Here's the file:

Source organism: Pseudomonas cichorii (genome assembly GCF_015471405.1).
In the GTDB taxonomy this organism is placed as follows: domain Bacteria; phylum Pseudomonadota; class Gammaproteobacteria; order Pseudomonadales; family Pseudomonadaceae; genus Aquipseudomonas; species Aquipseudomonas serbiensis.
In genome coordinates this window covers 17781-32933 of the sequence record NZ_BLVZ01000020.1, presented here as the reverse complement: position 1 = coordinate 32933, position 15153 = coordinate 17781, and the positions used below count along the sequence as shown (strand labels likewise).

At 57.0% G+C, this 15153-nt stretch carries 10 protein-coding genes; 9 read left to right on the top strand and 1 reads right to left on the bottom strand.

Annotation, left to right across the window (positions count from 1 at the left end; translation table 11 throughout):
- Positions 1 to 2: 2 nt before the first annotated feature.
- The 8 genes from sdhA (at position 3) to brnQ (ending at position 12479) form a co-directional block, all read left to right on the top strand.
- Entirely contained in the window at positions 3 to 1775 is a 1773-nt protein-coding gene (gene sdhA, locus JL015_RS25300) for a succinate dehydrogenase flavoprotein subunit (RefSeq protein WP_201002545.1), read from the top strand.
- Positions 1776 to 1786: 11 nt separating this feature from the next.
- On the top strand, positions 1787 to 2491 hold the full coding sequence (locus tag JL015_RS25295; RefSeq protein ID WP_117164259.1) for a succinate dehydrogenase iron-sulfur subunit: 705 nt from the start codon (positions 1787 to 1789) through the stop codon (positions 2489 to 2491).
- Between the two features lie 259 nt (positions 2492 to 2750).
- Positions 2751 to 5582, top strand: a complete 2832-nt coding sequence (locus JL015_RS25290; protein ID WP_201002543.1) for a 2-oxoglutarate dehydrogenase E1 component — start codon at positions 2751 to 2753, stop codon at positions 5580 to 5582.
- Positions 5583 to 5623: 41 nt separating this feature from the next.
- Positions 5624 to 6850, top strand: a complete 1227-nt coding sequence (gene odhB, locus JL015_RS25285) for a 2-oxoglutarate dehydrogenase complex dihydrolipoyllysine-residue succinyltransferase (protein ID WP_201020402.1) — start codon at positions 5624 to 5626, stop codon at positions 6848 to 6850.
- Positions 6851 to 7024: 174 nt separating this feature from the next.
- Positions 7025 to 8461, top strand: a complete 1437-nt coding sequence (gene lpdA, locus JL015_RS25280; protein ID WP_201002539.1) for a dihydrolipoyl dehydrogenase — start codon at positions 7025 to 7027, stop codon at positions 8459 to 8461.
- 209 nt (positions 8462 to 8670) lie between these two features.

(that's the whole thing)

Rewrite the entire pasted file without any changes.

Source organism: Pseudomonas cichorii (genome assembly GCF_015471405.1).
In the GTDB taxonomy this organism is placed as follows: domain Bacteria; phylum Pseudomonadota; class Gammaproteobacteria; order Pseudomonadales; family Pseudomonadaceae; genus Aquipseudomonas; species Aquipseudomonas serbiensis.
In genome coordinates this window covers 17781-32933 of the sequence record NZ_BLVZ01000020.1, presented here as the reverse complement: position 1 = coordinate 32933, position 15153 = coordinate 17781, and the positions used below count along the sequence as shown (strand labels likewise).

At 57.0% G+C, this 15153-nt stretch carries 10 protein-coding genes; 9 read left to right on the top strand and 1 reads right to left on the bottom strand.

Annotation, left to right across the window (positions count from 1 at the left end; translation table 11 throughout):
- Positions 1 to 2: 2 nt before the first annotated feature.
- The 8 genes from sdhA (at position 3) to brnQ (ending at position 12479) form a co-directional block, all read left to right on the top strand.
- Entirely contained in the window at positions 3 to 1775 is a 1773-nt protein-coding gene (gene sdhA, locus JL015_RS25300) for a succinate dehydrogenase flavoprotein subunit (RefSeq protein WP_201002545.1), read from the top strand.
- Positions 1776 to 1786: 11 nt separating this feature from the next.
- On the top strand, positions 1787 to 2491 hold the full coding sequence (locus tag JL015_RS25295; RefSeq protein ID WP_117164259.1) for a succinate dehydrogenase iron-sulfur subunit: 705 nt from the start codon (positions 1787 to 1789) through the stop codon (positions 2489 to 2491).
- Between the two features lie 259 nt (positions 2492 to 2750).
- Positions 2751 to 5582, top strand: a complete 2832-nt coding sequence (locus JL015_RS25290; protein ID WP_201002543.1) for a 2-oxoglutarate dehydrogenase E1 component — start codon at positions 2751 to 2753, stop codon at positions 5580 to 5582.
- Positions 5583 to 5623: 41 nt separating this feature from the next.
- Positions 5624 to 6850, top strand: a complete 1227-nt coding sequence (gene odhB, locus JL015_RS25285) for a 2-oxoglutarate dehydrogenase complex dihydrolipoyllysine-residue succinyltransferase (protein ID WP_201020402.1) — start codon at positions 5624 to 5626, stop codon at positions 6848 to 6850.
- Positions 6851 to 7024: 174 nt separating this feature from the next.
- Positions 7025 to 8461, top strand: a complete 1437-nt coding sequence (gene lpdA, locus JL015_RS25280; protein ID WP_201002539.1) for a dihydrolipoyl dehydrogenase — start codon at positions 7025 to 7027, stop codon at positions 8459 to 8461.
- 209 nt (positions 8462 to 8670) lie between these two features.